Liberty, Missouri

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For the monument in Kansas City, see Liberty Memorial.
Liberty, Missouri
City
Location in the state of Missouri and in Clay County
Location in the state of Missouri and in Clay County
Coordinates: 39°14′27″N 94°25′35″W / 39.24083°N 94.42639°W / 39.24083; -94.42639Coordinates: 39°14′27″N 94°25′35″W / 39.24083°N 94.42639°W / 39.24083; -94.42639
Country United States
State Missouri
County Clay
Government
 • Type Mayor-Council-Administrator
 • Mayor Lyndell Brenton
Area[1]
 • Total 29.15 sq mi (75.50 km2)
 • Land 29.03 sq mi (75.19 km2)
 • Water 0.12 sq mi (0.31 km2)
Elevation 886 ft (270 m)
Population (2010)[2]
 • Total 29,149
 • Estimate (2012) 29,811
 • Density 1,004.1/sq mi (387.7/km2)
  [3]
Time zone CST (UTC-6)
 • Summer (DST) CDT (UTC-5)
ZIP codes 64068, 64069
Area code(s) 816
FIPS code 29-42032 [4]
GNIS feature ID 0730132 [5]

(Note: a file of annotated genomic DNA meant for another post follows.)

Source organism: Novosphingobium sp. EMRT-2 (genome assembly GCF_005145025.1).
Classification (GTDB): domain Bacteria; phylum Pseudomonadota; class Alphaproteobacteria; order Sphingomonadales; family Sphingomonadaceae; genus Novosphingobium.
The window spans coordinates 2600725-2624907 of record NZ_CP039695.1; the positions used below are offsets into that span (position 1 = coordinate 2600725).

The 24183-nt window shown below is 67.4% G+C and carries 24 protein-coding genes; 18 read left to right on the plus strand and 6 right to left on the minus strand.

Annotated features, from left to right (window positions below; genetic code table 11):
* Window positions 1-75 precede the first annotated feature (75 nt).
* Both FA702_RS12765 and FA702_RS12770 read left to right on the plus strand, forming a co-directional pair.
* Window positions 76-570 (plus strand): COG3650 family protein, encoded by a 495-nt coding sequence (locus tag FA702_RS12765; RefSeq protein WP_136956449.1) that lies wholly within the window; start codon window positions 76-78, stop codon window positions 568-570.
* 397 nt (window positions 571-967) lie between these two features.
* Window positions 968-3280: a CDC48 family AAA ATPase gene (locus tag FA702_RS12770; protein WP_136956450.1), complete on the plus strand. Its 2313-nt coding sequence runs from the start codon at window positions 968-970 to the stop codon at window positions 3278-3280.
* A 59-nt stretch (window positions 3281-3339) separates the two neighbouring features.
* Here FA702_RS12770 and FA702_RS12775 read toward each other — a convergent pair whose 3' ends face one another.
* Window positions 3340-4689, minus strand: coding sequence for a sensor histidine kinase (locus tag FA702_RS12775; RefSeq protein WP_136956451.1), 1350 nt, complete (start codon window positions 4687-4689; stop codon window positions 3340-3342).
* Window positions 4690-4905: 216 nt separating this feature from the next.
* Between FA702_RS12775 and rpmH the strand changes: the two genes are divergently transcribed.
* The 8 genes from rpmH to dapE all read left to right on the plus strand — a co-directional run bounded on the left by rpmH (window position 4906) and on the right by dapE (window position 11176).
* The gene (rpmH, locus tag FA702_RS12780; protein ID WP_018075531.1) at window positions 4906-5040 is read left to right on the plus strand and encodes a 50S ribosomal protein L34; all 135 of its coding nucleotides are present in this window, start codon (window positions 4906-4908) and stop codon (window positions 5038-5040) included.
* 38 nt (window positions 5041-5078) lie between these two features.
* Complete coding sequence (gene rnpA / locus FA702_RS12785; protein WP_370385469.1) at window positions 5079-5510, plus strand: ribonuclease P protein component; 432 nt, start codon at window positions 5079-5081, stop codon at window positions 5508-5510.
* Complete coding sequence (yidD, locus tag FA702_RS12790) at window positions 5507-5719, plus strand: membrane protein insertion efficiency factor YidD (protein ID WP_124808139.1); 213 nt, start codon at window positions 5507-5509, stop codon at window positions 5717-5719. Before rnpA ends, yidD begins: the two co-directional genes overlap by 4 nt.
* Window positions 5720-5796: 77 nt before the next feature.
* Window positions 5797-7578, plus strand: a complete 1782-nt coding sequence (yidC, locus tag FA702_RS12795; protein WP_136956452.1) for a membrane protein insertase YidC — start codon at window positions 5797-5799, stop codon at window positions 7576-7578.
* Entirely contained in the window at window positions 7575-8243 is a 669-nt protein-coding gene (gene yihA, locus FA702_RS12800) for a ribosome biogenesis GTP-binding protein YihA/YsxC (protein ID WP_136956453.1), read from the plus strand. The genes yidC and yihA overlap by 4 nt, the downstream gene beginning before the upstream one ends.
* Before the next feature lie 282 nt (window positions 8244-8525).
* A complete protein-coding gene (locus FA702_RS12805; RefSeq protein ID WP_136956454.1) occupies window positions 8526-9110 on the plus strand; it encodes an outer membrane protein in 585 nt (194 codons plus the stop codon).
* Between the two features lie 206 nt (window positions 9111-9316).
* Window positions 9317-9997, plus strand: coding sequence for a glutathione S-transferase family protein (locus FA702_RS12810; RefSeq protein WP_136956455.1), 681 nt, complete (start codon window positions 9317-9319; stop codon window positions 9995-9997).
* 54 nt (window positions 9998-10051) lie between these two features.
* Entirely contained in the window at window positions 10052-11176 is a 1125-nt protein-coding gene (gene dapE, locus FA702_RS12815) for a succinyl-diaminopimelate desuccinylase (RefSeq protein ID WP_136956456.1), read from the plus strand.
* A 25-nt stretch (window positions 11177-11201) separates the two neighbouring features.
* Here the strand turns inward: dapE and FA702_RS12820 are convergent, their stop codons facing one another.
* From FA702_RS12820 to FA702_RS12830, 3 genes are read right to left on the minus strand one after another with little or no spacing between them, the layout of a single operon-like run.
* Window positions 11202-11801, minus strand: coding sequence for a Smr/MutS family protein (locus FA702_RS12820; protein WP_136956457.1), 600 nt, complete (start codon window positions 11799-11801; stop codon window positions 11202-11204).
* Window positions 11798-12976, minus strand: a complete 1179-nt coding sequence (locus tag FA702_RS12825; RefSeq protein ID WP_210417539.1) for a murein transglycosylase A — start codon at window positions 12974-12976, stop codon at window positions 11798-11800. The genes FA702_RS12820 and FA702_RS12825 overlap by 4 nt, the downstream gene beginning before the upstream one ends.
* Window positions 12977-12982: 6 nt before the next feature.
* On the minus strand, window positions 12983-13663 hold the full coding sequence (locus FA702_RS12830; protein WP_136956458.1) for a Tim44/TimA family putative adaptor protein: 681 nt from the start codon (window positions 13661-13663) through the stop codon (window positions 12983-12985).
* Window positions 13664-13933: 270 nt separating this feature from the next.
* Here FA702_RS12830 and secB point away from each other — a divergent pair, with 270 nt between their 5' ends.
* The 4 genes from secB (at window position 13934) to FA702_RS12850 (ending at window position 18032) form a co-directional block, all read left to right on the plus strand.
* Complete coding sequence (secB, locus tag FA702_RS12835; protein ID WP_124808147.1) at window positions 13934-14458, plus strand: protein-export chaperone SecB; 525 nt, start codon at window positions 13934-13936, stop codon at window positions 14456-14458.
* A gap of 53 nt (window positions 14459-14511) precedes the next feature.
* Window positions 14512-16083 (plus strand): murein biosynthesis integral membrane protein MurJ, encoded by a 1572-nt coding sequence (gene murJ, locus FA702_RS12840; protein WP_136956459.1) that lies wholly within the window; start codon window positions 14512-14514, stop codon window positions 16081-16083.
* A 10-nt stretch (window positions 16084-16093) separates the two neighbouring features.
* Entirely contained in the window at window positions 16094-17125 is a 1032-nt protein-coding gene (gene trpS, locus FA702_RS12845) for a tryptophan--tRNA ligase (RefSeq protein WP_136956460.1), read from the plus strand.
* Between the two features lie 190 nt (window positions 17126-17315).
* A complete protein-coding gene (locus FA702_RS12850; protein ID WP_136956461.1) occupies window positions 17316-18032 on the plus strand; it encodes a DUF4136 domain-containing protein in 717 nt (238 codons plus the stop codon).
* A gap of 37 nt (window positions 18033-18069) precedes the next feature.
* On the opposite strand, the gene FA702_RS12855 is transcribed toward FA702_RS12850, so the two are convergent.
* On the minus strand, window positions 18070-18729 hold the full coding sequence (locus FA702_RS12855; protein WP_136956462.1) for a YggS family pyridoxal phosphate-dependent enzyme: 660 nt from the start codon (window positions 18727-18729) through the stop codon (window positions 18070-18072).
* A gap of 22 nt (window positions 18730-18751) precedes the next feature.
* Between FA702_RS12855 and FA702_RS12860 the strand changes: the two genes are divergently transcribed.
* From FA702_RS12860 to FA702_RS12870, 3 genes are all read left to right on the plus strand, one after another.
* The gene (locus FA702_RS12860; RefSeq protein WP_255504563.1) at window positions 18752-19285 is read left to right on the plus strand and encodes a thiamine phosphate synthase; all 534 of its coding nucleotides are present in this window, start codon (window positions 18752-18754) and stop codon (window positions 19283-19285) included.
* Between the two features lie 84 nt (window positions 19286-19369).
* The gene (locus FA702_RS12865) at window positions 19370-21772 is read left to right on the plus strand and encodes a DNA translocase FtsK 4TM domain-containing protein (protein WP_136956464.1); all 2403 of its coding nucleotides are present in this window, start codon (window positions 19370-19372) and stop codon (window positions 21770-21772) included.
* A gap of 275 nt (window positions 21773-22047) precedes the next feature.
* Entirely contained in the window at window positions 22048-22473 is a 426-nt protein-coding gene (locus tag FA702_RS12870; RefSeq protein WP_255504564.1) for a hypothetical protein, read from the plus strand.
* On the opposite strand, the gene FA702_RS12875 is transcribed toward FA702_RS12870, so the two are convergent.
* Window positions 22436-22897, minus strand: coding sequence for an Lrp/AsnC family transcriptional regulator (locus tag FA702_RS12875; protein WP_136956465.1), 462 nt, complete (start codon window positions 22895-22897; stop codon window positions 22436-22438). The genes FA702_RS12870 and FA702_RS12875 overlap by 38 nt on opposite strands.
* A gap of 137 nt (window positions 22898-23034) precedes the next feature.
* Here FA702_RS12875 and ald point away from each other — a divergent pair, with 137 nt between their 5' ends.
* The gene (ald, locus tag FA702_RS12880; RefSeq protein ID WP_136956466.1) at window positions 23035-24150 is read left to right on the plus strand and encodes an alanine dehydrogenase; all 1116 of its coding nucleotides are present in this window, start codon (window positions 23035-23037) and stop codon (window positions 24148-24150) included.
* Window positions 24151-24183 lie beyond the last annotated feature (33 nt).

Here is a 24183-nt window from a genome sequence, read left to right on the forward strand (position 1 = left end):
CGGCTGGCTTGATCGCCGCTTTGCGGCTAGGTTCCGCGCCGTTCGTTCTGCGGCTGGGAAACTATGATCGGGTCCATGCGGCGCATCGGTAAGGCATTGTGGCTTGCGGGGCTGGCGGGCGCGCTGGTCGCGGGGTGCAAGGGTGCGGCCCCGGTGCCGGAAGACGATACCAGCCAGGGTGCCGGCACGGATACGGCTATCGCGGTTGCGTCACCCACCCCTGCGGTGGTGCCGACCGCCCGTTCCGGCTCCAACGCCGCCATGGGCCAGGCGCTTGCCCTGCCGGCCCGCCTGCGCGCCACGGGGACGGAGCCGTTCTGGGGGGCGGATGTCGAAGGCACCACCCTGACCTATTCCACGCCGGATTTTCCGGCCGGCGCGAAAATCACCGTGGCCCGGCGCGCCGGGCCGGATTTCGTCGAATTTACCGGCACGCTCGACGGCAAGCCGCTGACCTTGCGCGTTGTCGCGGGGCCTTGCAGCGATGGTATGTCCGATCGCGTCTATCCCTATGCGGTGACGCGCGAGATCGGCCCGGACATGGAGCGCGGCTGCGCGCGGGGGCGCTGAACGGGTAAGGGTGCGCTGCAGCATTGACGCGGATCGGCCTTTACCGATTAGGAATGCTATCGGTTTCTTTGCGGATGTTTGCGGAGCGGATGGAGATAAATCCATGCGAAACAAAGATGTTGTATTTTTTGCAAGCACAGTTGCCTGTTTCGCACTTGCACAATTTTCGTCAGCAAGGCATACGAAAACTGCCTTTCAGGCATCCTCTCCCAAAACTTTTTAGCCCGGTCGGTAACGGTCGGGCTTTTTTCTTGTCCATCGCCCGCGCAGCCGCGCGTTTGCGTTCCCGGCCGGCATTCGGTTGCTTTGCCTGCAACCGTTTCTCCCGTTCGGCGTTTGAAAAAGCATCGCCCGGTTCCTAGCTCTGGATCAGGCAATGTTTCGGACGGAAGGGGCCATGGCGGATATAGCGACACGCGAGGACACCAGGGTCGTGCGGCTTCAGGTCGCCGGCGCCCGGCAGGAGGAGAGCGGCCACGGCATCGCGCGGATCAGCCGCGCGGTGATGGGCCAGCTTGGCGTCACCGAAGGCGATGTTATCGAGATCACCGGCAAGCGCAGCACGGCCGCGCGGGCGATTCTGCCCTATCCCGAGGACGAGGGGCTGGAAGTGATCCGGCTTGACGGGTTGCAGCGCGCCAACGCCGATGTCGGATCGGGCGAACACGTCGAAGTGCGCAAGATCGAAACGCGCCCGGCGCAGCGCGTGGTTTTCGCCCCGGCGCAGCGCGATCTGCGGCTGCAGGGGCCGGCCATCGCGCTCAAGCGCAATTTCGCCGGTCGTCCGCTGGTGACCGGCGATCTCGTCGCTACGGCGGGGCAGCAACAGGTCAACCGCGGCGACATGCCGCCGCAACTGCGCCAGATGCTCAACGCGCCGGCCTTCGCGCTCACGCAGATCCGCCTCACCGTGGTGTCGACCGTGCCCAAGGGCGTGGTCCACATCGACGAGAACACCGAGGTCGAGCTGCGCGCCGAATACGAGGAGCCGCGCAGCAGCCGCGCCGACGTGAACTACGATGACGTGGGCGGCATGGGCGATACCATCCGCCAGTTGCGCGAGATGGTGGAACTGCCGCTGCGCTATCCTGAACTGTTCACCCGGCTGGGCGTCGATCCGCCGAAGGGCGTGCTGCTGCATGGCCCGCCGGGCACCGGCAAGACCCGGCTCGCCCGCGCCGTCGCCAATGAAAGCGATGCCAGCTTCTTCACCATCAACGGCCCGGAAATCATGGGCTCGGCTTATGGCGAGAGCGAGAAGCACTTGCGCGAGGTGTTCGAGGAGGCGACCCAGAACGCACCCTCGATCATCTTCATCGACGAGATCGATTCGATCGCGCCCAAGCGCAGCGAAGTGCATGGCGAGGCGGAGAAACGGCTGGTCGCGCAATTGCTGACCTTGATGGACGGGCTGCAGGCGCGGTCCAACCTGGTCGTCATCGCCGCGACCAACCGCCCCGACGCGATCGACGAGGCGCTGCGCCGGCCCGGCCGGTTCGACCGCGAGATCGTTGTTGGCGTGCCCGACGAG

Website City Website

Liberty is a city in Clay County, Missouri and is a suburb of Kansas City, Missouri, located in the Kansas City Metropolitan Area. As of the 2010 United States Census[4] the population was 29,149. Liberty is the county seat of Clay County[6]. Liberty is home to William Jewell College.

History[edit]

Gano Chapel from the Quad in 2004 after the clock tower had been repaired following the 2003 tornado.
Clay County Savings Association building
Historic Liberty Jail museum

Liberty was settled in 1822, and shortly later became the county seat of Clay County.[7]

In 1830, David Rice Atchison established a law office in Liberty. He was joined three years later by colleague Alexander William Doniphan. The two argued cases defending the rights of Mormon settlers in Jackson County, served Northwest Missouri in Missouri's General Assembly, and labored for the addition of the Platte Purchase to Missouri's boundaries.[8]